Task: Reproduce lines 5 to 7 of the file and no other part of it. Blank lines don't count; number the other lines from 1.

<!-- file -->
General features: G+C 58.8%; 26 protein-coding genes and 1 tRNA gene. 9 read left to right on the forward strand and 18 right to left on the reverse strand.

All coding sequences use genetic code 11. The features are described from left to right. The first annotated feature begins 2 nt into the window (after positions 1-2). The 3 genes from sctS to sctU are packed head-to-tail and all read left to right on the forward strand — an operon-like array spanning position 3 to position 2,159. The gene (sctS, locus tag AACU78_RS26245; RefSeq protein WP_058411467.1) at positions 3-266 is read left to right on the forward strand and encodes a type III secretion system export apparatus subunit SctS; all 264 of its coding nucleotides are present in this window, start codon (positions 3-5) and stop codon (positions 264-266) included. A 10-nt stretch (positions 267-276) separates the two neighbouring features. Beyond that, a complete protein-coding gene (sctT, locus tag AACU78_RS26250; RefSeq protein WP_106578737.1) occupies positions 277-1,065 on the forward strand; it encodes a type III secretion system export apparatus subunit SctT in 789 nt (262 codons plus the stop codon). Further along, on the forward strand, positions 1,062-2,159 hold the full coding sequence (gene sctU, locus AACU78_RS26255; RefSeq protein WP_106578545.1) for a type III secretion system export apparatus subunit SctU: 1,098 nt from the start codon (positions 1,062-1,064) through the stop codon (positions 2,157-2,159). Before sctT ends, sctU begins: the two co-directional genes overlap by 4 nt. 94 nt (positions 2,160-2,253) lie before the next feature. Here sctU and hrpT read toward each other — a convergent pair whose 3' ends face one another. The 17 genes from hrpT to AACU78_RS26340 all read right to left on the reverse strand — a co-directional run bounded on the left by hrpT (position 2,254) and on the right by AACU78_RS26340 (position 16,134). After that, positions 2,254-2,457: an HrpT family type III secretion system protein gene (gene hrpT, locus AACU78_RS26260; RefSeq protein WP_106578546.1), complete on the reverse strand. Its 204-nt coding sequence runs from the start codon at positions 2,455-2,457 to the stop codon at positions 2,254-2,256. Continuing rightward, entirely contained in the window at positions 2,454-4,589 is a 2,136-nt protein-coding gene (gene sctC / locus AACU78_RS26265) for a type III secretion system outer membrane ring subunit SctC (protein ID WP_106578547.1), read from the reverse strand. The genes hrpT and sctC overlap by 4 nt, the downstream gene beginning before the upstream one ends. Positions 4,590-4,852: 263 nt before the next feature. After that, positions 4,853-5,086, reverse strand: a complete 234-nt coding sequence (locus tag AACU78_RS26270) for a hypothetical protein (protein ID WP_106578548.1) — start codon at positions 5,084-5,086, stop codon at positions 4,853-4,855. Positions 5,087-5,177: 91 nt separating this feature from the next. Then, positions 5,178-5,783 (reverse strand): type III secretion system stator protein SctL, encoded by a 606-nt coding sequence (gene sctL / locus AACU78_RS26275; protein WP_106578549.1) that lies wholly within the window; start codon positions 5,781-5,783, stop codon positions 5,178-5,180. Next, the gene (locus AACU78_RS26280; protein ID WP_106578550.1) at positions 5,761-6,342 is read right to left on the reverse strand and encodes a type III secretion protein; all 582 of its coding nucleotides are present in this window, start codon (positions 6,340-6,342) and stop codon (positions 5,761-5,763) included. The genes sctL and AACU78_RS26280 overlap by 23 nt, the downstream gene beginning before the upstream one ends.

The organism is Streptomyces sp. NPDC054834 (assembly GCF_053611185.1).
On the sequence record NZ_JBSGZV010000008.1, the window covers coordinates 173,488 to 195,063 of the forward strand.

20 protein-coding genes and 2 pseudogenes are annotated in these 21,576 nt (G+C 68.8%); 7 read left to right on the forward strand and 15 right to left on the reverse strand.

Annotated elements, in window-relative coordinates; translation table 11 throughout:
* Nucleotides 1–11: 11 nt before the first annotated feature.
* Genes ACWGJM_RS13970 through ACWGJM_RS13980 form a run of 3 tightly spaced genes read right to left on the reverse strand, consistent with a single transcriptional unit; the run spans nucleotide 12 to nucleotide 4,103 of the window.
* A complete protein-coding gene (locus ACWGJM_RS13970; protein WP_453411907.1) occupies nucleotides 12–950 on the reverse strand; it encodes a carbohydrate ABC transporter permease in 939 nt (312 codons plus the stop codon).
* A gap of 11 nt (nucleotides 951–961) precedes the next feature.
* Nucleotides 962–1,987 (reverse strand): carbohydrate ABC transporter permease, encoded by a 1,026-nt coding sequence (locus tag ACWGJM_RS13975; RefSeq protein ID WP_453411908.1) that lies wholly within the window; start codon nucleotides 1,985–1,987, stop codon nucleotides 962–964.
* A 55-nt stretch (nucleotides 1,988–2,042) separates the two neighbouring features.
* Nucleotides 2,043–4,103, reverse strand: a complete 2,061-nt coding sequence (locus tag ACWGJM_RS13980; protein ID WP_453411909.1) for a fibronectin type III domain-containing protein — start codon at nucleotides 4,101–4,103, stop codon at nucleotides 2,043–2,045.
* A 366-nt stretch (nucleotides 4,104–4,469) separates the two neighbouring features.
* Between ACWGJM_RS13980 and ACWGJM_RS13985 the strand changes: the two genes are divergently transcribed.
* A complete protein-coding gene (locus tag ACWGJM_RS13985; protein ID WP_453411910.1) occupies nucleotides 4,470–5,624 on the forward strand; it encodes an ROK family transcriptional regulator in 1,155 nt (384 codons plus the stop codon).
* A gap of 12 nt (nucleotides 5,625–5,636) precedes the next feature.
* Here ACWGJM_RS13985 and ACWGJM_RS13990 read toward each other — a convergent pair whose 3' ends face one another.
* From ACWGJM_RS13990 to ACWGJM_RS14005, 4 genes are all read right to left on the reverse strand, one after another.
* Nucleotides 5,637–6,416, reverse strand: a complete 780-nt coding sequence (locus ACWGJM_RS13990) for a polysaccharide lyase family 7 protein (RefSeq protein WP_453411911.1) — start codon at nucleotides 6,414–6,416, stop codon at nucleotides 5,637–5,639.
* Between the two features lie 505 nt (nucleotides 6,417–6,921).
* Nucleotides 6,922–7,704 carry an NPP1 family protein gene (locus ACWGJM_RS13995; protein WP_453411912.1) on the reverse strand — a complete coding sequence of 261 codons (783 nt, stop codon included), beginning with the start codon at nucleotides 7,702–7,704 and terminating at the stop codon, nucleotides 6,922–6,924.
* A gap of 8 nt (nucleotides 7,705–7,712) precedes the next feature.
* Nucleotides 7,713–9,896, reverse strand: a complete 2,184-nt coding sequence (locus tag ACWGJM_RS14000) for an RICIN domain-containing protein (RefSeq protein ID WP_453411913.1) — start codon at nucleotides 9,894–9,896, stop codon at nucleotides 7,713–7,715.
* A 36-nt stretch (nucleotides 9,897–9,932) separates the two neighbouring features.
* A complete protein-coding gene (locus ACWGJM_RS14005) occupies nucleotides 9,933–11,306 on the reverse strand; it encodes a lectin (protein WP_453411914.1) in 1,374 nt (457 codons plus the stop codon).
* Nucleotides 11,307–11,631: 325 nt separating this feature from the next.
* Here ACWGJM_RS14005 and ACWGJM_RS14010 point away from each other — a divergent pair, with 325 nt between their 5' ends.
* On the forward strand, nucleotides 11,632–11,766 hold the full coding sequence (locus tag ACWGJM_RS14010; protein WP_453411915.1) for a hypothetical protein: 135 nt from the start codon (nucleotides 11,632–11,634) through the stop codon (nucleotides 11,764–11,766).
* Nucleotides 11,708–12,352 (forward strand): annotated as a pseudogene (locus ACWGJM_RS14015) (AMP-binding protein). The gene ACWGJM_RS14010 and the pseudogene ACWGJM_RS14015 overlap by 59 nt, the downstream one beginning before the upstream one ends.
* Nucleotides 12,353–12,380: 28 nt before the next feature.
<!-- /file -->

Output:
20 protein-coding genes and 2 pseudogenes are annotated in these 21,576 nt (G+C 68.8%); 7 read left to right on the forward strand and 15 right to left on the reverse strand.

Annotated elements, in window-relative coordinates; translation table 11 throughout:
* Nucleotides 1–11: 11 nt before the first annotated feature.